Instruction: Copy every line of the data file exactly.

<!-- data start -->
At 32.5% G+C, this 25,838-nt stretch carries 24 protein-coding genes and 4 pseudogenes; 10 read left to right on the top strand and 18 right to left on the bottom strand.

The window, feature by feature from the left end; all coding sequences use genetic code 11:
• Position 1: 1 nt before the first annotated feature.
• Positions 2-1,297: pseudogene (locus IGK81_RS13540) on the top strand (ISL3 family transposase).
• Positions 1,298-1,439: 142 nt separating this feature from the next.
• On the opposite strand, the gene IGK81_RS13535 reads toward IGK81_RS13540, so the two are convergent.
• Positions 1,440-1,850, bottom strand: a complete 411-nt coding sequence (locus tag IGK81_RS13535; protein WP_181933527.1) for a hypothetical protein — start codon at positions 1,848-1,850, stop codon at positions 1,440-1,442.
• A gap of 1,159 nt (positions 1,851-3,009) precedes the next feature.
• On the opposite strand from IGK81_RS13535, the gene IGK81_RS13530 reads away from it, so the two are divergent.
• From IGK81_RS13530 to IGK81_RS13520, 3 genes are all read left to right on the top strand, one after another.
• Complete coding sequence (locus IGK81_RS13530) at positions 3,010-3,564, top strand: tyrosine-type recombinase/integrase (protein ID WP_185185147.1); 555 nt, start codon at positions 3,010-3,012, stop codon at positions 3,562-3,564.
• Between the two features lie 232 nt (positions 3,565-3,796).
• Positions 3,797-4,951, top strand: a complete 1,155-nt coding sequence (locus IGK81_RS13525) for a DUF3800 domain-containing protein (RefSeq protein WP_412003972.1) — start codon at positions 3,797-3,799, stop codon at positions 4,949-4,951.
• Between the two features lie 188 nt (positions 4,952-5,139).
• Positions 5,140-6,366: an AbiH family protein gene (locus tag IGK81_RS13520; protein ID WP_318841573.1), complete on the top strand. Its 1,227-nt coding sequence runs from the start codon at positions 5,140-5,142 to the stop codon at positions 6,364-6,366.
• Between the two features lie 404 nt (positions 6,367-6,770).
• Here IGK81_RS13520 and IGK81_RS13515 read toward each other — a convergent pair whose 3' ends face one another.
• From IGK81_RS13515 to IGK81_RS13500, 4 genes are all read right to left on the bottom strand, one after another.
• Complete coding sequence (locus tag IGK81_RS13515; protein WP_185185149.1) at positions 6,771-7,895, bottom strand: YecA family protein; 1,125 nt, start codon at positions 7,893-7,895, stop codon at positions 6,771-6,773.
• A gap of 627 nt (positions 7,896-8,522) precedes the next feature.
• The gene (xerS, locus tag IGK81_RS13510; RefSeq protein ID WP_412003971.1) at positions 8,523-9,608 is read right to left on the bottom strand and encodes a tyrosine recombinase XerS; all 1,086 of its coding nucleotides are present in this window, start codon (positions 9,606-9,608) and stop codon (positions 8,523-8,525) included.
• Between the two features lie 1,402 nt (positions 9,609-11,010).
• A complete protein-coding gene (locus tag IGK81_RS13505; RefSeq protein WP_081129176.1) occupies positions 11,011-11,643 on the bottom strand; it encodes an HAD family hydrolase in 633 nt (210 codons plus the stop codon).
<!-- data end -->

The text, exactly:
At 32.5% G+C, this 25,838-nt stretch carries 24 protein-coding genes and 4 pseudogenes; 10 read left to right on the top strand and 18 right to left on the bottom strand.

The window, feature by feature from the left end; all coding sequences use genetic code 11:
• Position 1: 1 nt before the first annotated feature.
• Positions 2-1,297: pseudogene (locus IGK81_RS13540) on the top strand (ISL3 family transposase).
• Positions 1,298-1,439: 142 nt separating this feature from the next.
• On the opposite strand, the gene IGK81_RS13535 reads toward IGK81_RS13540, so the two are convergent.
• Positions 1,440-1,850, bottom strand: a complete 411-nt coding sequence (locus tag IGK81_RS13535; protein WP_181933527.1) for a hypothetical protein — start codon at positions 1,848-1,850, stop codon at positions 1,440-1,442.
• A gap of 1,159 nt (positions 1,851-3,009) precedes the next feature.
• On the opposite strand from IGK81_RS13535, the gene IGK81_RS13530 reads away from it, so the two are divergent.
• From IGK81_RS13530 to IGK81_RS13520, 3 genes are all read left to right on the top strand, one after another.
• Complete coding sequence (locus IGK81_RS13530) at positions 3,010-3,564, top strand: tyrosine-type recombinase/integrase (protein ID WP_185185147.1); 555 nt, start codon at positions 3,010-3,012, stop codon at positions 3,562-3,564.
• Between the two features lie 232 nt (positions 3,565-3,796).
• Positions 3,797-4,951, top strand: a complete 1,155-nt coding sequence (locus IGK81_RS13525) for a DUF3800 domain-containing protein (RefSeq protein WP_412003972.1) — start codon at positions 3,797-3,799, stop codon at positions 4,949-4,951.
• Between the two features lie 188 nt (positions 4,952-5,139).
• Positions 5,140-6,366: an AbiH family protein gene (locus tag IGK81_RS13520; protein ID WP_318841573.1), complete on the top strand. Its 1,227-nt coding sequence runs from the start codon at positions 5,140-5,142 to the stop codon at positions 6,364-6,366.
• Between the two features lie 404 nt (positions 6,367-6,770).
• Here IGK81_RS13520 and IGK81_RS13515 read toward each other — a convergent pair whose 3' ends face one another.
• From IGK81_RS13515 to IGK81_RS13500, 4 genes are all read right to left on the bottom strand, one after another.
• Complete coding sequence (locus tag IGK81_RS13515; protein WP_185185149.1) at positions 6,771-7,895, bottom strand: YecA family protein; 1,125 nt, start codon at positions 7,893-7,895, stop codon at positions 6,771-6,773.
• A gap of 627 nt (positions 7,896-8,522) precedes the next feature.
• The gene (xerS, locus tag IGK81_RS13510; RefSeq protein ID WP_412003971.1) at positions 8,523-9,608 is read right to left on the bottom strand and encodes a tyrosine recombinase XerS; all 1,086 of its coding nucleotides are present in this window, start codon (positions 9,606-9,608) and stop codon (positions 8,523-8,525) included.
• Between the two features lie 1,402 nt (positions 9,609-11,010).
• A complete protein-coding gene (locus tag IGK81_RS13505; RefSeq protein WP_081129176.1) occupies positions 11,011-11,643 on the bottom strand; it encodes an HAD family hydrolase in 633 nt (210 codons plus the stop codon).